Kyrgyz Parliament members propose to introduce Open Skies policy in Kyrgyzstan

Deputies of the Parliament of Kyrgyzstan suggest introducing Open Skies and the Fifth Freedom of the Air policy in the country. A group of deputies prepared amendments to the Air Code of the Kyrgyz Republic and submitted the bill for public discussion.

The background statement says that the policy opens the market of Kyrgyzstan for international airlines. The key principles are not only the granting of rights for transit flights, but also the government’s non-interference in pricing, routes and the absence of restrictions on the types of aircraft and their capacities.

The Open Skies policy in the world made it possible to increase passenger turnover by 35 percent.

According to the authors of the amendments, this would reduce the prices for air tickets from 20 to 40 percent. “The Open Sky program created tens of thousands of jobs, the agreement between Australia and New Zealand alone provided 40,000 people with work, and the liberal air regime in Singapore created 163,000 jobs. The world uses different mechanisms to implement Open Skies policy — from bilateral and multilateral agreements to unilateral declarations. A recent example is Armenia, which over the past two years has been able to open 12 new international flights involving 12 airlines,” the document says.

The deputies believe that the state of civil aviation, infrastructure of airports and airlines of Kyrgyzstan require intensive changes and liberalization.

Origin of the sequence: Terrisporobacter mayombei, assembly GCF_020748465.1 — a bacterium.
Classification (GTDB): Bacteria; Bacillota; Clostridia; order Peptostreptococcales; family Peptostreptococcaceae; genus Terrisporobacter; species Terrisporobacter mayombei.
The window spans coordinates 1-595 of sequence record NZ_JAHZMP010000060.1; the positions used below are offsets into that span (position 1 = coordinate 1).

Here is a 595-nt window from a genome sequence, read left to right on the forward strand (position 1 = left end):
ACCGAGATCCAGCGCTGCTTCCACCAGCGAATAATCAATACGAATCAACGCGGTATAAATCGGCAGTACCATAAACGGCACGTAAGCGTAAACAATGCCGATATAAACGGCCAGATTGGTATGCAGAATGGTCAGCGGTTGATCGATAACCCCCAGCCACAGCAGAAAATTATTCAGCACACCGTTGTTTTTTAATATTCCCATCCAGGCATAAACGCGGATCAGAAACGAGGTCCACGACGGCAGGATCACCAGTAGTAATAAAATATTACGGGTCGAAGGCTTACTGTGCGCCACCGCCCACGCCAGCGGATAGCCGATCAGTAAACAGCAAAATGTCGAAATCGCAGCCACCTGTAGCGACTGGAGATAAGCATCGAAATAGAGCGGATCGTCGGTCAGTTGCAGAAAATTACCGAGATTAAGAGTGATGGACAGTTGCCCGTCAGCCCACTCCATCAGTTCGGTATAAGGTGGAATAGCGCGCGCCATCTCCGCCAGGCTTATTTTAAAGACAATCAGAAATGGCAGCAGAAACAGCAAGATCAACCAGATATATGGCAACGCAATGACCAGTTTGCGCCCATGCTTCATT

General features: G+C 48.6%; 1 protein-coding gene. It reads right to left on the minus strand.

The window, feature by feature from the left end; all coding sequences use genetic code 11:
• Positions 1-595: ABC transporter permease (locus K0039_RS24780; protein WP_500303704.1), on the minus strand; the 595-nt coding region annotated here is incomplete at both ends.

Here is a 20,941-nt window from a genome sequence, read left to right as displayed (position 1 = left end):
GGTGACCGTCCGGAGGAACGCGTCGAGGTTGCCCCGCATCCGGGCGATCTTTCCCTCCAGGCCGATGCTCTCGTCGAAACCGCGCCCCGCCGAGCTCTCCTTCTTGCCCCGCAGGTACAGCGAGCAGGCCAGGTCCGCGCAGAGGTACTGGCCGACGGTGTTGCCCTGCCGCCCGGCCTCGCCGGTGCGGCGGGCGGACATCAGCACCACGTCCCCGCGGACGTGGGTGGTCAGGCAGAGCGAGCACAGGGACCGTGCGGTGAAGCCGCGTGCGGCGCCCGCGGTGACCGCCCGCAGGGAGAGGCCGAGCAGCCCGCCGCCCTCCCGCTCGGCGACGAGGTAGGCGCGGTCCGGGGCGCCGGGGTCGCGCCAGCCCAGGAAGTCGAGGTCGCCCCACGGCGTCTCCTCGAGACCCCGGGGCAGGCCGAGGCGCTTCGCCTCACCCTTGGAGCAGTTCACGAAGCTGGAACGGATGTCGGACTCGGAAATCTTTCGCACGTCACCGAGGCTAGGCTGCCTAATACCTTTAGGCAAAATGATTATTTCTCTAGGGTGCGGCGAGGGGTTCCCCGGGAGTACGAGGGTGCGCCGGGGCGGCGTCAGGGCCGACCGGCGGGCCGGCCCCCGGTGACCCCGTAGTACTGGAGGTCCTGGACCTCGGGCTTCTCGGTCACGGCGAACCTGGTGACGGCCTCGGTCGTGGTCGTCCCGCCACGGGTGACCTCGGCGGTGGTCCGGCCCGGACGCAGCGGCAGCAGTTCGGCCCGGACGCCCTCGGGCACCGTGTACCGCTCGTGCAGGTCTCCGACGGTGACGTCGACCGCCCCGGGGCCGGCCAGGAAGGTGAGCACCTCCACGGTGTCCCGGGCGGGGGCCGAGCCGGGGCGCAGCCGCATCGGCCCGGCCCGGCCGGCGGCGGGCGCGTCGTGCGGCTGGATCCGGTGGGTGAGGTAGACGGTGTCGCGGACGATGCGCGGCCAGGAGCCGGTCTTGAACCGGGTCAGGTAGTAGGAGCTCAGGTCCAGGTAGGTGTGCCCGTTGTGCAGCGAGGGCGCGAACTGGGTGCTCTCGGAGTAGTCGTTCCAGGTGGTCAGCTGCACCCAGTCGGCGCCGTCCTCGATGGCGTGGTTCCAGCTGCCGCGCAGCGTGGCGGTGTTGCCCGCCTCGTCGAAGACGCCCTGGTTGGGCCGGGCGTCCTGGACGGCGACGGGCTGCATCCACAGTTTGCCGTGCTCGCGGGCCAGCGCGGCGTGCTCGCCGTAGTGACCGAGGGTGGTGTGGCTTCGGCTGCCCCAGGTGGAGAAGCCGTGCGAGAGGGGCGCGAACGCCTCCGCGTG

Out of 11 airports, Manas and Osh airports provide 98 percent of the passenger traffic. But their capacity for the transportation of passengers and cargoes is only 30 percent used.

“The implementation of Open Skies policy in Kyrgyzstan will strengthen civil aviation, meet the growing need of the population and business in affordable air tickets and cargo transportation, ensure a high level of flight safety through the renewal of the fleet, provide financial opportunities for upgrading airports and air navigation systems. Civil aviation employs about 6,000 people, more than 50 percent of whom work in the structures of Manas International Airport, and at local and foreign airlines — about 20 percent. Manas International Airport JSC has transferred more than KGS 1.4 billion in deductions on the dividends, in form of taxes and insurance premiums to the state for 2017,” the background statement says.

Kyrgyzstan has air links with only nine countries, having the worst indicator in this sphere in Central Asia. Air tickets in Kyrgyzstan are 39 percent more expensive compared to Kazakhstan and Uzbekistan.

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